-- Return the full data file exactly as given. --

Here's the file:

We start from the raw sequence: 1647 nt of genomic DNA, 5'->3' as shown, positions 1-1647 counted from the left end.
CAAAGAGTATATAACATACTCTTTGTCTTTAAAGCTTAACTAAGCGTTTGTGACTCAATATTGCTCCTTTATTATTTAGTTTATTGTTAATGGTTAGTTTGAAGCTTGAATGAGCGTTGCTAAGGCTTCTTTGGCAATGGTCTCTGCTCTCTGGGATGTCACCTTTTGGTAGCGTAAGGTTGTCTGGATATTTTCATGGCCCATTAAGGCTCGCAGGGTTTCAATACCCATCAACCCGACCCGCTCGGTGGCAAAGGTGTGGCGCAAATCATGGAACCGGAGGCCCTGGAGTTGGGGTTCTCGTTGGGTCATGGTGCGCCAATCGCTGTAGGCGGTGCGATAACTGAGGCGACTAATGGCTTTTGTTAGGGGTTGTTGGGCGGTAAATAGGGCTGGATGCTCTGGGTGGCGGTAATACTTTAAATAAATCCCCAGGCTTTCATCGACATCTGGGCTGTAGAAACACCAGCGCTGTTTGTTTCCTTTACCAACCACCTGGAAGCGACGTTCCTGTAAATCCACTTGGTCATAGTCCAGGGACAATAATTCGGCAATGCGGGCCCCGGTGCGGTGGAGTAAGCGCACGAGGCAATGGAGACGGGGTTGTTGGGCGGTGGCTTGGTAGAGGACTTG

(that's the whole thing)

We start from the raw sequence: 1647 nt of genomic DNA, 5'->3' as shown, positions 1-1647 counted from the left end.
CAAAGAGTATATAACATACTCTTTGTCTTTAAAGCTTAACTAAGCGTTTGTGACTCAATATTGCTCCTTTATTATTTAGTTTATTGTTAATGGTTAGTTTGAAGCTTGAATGAGCGTTGCTAAGGCTTCTTTGGCAATGGTCTCTGCTCTCTGGGATGTCACCTTTTGGTAGCGTAAGGTTGTCTGGATATTTTCATGGCCCATTAAGGCTCGCAGGGTTTCAATACCCATCAACCCGACCCGCTCGGTGGCAAAGGTGTGGCGCAAATCATGGAACCGGAGGCCCTGGAGTTGGGGTTCTCGTTGGGTCATGGTGCGCCAATCGCTGTAGGCGGTGCGATAACTGAGGCGACTAATGGCTTTTGTTAGGGGTTGTTGGGCGGTAAATAGGGCTGGATGCTCTGGGTGGCGGTAATACTTTAAATAAATCCCCAGGCTTTCATCGACATCTGGGCTGTAGAAACACCAGCGCTGTTTGTTTCCTTTACCAACCACCTGGAAGCGACGTTCCTGTAAATCCACTTGGTCATAGTCCAGGGACAATAATTCGGCAATGCGGGCCCCGGTGCGGTGGAGTAAGCGCACGAGGCAATGGAGACGGGGTTGTTGGGCGGTGGCTTGGTAGAGGACTTG